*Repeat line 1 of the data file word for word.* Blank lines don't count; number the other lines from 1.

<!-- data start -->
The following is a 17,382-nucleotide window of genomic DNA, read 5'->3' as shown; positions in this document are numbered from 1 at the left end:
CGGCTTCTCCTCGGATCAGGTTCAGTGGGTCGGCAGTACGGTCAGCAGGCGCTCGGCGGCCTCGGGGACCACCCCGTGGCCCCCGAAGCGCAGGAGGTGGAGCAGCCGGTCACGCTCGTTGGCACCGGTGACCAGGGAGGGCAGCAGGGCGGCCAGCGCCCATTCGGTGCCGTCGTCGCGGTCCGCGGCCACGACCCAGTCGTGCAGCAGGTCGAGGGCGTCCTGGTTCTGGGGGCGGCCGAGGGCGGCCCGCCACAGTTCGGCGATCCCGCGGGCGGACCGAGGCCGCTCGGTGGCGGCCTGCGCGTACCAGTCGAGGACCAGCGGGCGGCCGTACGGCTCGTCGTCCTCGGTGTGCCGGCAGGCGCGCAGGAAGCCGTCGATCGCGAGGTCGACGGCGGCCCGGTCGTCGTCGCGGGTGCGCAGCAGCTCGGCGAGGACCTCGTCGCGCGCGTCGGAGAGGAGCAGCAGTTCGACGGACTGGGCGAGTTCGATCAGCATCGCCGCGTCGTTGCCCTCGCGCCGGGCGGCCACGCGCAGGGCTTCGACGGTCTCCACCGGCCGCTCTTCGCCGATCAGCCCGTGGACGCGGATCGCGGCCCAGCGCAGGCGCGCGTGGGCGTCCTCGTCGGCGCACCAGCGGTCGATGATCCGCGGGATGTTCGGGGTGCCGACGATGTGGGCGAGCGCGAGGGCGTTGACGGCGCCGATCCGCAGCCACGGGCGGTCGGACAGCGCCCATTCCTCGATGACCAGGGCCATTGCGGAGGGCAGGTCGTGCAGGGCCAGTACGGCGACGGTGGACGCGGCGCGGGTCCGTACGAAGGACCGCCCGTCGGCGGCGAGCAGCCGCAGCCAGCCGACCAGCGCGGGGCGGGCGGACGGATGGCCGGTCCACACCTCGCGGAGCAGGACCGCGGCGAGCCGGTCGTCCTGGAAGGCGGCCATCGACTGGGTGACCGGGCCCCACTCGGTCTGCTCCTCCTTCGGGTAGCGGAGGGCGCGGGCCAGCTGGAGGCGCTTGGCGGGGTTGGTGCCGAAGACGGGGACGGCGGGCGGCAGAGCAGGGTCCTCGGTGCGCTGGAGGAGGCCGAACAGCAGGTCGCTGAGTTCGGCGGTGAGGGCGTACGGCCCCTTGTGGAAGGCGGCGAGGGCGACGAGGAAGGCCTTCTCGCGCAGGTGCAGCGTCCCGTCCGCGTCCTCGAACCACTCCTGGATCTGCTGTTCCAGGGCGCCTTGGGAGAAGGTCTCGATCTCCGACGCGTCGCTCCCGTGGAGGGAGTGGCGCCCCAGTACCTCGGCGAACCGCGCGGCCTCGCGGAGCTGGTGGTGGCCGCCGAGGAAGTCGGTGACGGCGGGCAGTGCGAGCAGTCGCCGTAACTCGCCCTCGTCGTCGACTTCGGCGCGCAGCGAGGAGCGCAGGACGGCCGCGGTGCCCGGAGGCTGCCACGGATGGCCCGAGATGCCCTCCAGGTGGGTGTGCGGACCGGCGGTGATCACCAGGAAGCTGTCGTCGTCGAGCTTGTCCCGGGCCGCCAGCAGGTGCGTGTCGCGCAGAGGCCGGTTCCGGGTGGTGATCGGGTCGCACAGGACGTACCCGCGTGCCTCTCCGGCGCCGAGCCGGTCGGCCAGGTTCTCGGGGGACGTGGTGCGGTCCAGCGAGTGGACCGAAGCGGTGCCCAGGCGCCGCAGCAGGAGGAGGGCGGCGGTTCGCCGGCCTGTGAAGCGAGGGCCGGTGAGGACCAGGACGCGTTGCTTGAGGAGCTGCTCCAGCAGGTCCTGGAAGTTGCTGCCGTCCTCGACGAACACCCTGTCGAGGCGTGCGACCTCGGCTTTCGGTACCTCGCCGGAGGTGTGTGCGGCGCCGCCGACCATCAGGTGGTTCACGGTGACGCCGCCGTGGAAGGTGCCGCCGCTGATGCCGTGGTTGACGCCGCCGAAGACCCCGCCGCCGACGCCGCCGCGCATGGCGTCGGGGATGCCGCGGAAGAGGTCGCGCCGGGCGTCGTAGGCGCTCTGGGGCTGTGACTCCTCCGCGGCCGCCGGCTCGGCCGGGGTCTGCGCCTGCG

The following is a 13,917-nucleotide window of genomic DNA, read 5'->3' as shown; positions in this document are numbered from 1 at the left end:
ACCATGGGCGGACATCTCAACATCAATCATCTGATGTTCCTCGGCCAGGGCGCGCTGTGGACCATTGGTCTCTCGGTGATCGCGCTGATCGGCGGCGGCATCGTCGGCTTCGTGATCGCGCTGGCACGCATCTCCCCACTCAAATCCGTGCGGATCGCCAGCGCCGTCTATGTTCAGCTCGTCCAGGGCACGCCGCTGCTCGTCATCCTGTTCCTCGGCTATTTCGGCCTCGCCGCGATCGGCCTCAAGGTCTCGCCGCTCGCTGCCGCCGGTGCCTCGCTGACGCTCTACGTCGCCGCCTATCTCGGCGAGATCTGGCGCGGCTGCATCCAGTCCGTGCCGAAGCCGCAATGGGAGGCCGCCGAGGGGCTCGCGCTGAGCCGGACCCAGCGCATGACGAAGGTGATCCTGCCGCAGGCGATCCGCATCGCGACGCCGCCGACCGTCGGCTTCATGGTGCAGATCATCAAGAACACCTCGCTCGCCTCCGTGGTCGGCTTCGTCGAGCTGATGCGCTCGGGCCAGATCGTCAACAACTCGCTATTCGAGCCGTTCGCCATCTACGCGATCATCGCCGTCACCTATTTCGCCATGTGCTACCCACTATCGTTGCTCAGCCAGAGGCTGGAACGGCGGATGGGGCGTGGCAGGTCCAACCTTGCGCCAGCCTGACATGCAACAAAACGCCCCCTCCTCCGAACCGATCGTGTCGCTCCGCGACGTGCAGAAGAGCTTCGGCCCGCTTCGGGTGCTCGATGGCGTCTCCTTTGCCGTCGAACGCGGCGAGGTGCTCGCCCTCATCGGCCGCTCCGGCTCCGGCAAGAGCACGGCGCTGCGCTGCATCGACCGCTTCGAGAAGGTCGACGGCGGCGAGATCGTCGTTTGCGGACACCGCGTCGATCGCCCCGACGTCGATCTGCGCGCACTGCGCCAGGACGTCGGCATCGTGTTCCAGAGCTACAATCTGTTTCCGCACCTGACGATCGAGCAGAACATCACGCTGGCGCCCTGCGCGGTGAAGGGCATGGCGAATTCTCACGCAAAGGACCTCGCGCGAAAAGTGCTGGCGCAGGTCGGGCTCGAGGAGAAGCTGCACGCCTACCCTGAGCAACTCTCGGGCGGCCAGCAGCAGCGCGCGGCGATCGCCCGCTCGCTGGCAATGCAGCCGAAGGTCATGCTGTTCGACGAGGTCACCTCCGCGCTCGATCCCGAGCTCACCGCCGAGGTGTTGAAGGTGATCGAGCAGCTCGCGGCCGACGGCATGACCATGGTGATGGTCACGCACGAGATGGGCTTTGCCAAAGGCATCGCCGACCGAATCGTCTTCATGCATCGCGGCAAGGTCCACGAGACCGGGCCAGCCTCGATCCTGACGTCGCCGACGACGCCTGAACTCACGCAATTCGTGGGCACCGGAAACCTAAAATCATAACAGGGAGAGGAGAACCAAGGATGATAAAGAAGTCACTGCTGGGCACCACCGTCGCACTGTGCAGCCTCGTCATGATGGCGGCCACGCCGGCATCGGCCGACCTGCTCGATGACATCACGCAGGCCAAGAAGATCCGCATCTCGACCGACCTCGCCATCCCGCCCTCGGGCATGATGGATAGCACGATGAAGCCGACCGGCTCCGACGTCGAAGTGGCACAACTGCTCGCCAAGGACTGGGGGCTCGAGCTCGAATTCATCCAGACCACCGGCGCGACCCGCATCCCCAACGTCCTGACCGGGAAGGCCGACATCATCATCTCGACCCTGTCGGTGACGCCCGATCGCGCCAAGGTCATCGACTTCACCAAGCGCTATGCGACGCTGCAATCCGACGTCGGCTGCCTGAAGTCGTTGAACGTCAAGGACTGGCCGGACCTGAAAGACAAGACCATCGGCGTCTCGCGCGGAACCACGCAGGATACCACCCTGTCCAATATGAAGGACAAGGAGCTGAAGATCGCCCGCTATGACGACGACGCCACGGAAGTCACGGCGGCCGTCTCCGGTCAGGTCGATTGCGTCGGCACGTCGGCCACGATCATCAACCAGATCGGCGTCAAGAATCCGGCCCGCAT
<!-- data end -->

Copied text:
The following is a 17,382-nucleotide window of genomic DNA, read 5'->3' as shown; positions in this document are numbered from 1 at the left end: